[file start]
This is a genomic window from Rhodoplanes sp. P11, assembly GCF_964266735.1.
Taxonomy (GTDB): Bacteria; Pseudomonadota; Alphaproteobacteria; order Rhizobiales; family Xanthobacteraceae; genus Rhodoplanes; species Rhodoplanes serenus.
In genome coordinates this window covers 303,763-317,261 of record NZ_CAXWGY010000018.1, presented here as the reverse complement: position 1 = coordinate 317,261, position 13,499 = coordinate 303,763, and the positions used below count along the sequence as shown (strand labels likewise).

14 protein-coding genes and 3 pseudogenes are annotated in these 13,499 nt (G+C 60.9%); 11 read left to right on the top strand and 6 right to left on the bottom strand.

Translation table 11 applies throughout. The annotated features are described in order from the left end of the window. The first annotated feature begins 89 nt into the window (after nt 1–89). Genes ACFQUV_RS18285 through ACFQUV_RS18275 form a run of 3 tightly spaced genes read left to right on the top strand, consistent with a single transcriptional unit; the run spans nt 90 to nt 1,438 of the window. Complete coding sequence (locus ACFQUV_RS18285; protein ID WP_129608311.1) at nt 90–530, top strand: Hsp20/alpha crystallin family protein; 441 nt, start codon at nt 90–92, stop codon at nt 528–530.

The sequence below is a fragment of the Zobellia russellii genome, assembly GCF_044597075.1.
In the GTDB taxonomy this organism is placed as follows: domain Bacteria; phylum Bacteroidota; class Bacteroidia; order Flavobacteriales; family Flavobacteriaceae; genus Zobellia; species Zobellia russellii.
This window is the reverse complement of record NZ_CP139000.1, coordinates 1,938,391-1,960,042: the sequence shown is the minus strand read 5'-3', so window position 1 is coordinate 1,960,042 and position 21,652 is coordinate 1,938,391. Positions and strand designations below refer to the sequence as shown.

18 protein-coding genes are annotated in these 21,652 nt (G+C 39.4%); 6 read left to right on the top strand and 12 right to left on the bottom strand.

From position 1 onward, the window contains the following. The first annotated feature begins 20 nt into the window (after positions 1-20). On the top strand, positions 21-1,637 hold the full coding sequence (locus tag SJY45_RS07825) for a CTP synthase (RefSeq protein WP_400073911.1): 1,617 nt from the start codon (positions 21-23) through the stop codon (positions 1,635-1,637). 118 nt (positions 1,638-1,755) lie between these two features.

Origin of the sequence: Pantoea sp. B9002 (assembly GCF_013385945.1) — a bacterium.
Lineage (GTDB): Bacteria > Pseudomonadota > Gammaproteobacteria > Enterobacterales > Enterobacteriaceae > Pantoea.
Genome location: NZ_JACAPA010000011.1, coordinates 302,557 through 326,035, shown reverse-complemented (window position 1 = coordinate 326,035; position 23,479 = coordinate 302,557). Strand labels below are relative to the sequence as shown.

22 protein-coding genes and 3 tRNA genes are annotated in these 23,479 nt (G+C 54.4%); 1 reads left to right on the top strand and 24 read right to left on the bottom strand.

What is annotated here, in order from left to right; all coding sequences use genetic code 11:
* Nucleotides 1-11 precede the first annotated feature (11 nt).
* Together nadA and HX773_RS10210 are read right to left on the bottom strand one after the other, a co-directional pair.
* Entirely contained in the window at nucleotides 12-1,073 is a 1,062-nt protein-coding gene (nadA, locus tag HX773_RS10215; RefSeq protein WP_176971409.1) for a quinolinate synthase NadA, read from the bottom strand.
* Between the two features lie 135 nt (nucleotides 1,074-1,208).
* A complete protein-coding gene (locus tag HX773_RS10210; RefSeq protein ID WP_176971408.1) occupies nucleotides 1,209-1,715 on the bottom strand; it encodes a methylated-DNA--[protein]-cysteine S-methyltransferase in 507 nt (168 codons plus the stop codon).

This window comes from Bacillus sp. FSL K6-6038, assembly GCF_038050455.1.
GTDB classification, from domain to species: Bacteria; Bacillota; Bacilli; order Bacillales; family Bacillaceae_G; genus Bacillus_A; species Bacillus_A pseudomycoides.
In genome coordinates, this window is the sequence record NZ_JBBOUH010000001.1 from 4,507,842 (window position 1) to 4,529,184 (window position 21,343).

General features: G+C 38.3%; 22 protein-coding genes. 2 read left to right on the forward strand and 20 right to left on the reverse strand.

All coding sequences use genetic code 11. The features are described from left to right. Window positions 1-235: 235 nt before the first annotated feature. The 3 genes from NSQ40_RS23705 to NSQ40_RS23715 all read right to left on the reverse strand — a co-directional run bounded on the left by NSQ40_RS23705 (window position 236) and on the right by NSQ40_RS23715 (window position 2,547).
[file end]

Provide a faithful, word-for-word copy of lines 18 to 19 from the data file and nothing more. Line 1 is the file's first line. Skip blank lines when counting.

* Entirely contained in the window at nucleotides 12-1,073 is a 1,062-nt protein-coding gene (nadA, locus tag HX773_RS10215; RefSeq protein WP_176971409.1) for a quinolinate synthase NadA, read from the bottom strand.
* Between the two features lie 135 nt (nucleotides 1,074-1,208).